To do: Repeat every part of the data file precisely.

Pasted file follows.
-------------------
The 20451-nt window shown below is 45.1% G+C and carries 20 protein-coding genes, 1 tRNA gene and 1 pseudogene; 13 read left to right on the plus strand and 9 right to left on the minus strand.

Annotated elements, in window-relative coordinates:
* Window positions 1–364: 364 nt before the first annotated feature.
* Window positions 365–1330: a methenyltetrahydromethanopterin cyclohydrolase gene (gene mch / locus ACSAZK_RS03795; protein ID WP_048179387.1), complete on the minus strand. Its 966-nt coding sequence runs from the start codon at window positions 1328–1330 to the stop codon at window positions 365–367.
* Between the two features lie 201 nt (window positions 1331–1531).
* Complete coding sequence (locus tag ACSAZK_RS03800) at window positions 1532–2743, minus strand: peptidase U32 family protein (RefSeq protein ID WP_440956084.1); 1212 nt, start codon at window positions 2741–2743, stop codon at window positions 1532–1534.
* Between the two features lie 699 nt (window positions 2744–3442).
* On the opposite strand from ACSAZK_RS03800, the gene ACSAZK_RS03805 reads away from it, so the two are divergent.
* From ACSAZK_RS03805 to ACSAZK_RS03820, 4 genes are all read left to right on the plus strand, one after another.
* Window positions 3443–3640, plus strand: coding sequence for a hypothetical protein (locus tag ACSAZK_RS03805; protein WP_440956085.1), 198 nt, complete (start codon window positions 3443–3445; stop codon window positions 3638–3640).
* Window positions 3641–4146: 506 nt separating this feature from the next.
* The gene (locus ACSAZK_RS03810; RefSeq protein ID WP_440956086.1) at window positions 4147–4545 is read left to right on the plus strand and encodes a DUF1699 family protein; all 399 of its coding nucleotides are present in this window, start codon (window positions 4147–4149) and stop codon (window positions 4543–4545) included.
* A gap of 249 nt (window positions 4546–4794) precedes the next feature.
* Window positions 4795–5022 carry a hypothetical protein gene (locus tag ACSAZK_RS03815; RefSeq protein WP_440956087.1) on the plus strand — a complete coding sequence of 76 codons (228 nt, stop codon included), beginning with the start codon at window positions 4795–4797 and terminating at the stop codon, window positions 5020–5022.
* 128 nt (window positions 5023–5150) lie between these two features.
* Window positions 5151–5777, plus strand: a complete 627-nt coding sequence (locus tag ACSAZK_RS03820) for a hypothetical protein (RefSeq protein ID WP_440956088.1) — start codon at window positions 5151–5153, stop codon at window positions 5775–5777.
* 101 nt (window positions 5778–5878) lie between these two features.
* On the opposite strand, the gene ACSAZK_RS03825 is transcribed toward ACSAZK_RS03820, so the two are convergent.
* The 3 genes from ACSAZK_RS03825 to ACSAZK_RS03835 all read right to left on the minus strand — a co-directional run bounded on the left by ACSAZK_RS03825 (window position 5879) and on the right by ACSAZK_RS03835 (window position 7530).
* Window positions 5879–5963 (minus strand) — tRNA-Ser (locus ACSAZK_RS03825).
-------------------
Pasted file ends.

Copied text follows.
The 20451-nt window shown below is 45.1% G+C and carries 20 protein-coding genes, 1 tRNA gene and 1 pseudogene; 13 read left to right on the plus strand and 9 right to left on the minus strand.

Annotated elements, in window-relative coordinates:
* Window positions 1–364: 364 nt before the first annotated feature.
* Window positions 365–1330: a methenyltetrahydromethanopterin cyclohydrolase gene (gene mch / locus ACSAZK_RS03795; protein ID WP_048179387.1), complete on the minus strand. Its 966-nt coding sequence runs from the start codon at window positions 1328–1330 to the stop codon at window positions 365–367.
* Between the two features lie 201 nt (window positions 1331–1531).
* Complete coding sequence (locus tag ACSAZK_RS03800) at window positions 1532–2743, minus strand: peptidase U32 family protein (RefSeq protein ID WP_440956084.1); 1212 nt, start codon at window positions 2741–2743, stop codon at window positions 1532–1534.
* Between the two features lie 699 nt (window positions 2744–3442).
* On the opposite strand from ACSAZK_RS03800, the gene ACSAZK_RS03805 reads away from it, so the two are divergent.
* From ACSAZK_RS03805 to ACSAZK_RS03820, 4 genes are all read left to right on the plus strand, one after another.
* Window positions 3443–3640, plus strand: coding sequence for a hypothetical protein (locus tag ACSAZK_RS03805; protein WP_440956085.1), 198 nt, complete (start codon window positions 3443–3445; stop codon window positions 3638–3640).
* Window positions 3641–4146: 506 nt separating this feature from the next.
* The gene (locus ACSAZK_RS03810; RefSeq protein ID WP_440956086.1) at window positions 4147–4545 is read left to right on the plus strand and encodes a DUF1699 family protein; all 399 of its coding nucleotides are present in this window, start codon (window positions 4147–4149) and stop codon (window positions 4543–4545) included.
* A gap of 249 nt (window positions 4546–4794) precedes the next feature.
* Window positions 4795–5022 carry a hypothetical protein gene (locus tag ACSAZK_RS03815; RefSeq protein WP_440956087.1) on the plus strand — a complete coding sequence of 76 codons (228 nt, stop codon included), beginning with the start codon at window positions 4795–4797 and terminating at the stop codon, window positions 5020–5022.
* 128 nt (window positions 5023–5150) lie between these two features.
* Window positions 5151–5777, plus strand: a complete 627-nt coding sequence (locus tag ACSAZK_RS03820) for a hypothetical protein (RefSeq protein ID WP_440956088.1) — start codon at window positions 5151–5153, stop codon at window positions 5775–5777.
* 101 nt (window positions 5778–5878) lie between these two features.
* On the opposite strand, the gene ACSAZK_RS03825 is transcribed toward ACSAZK_RS03820, so the two are convergent.
* The 3 genes from ACSAZK_RS03825 to ACSAZK_RS03835 all read right to left on the minus strand — a co-directional run bounded on the left by ACSAZK_RS03825 (window position 5879) and on the right by ACSAZK_RS03835 (window position 7530).
* Window positions 5879–5963 (minus strand) — tRNA-Ser (locus ACSAZK_RS03825).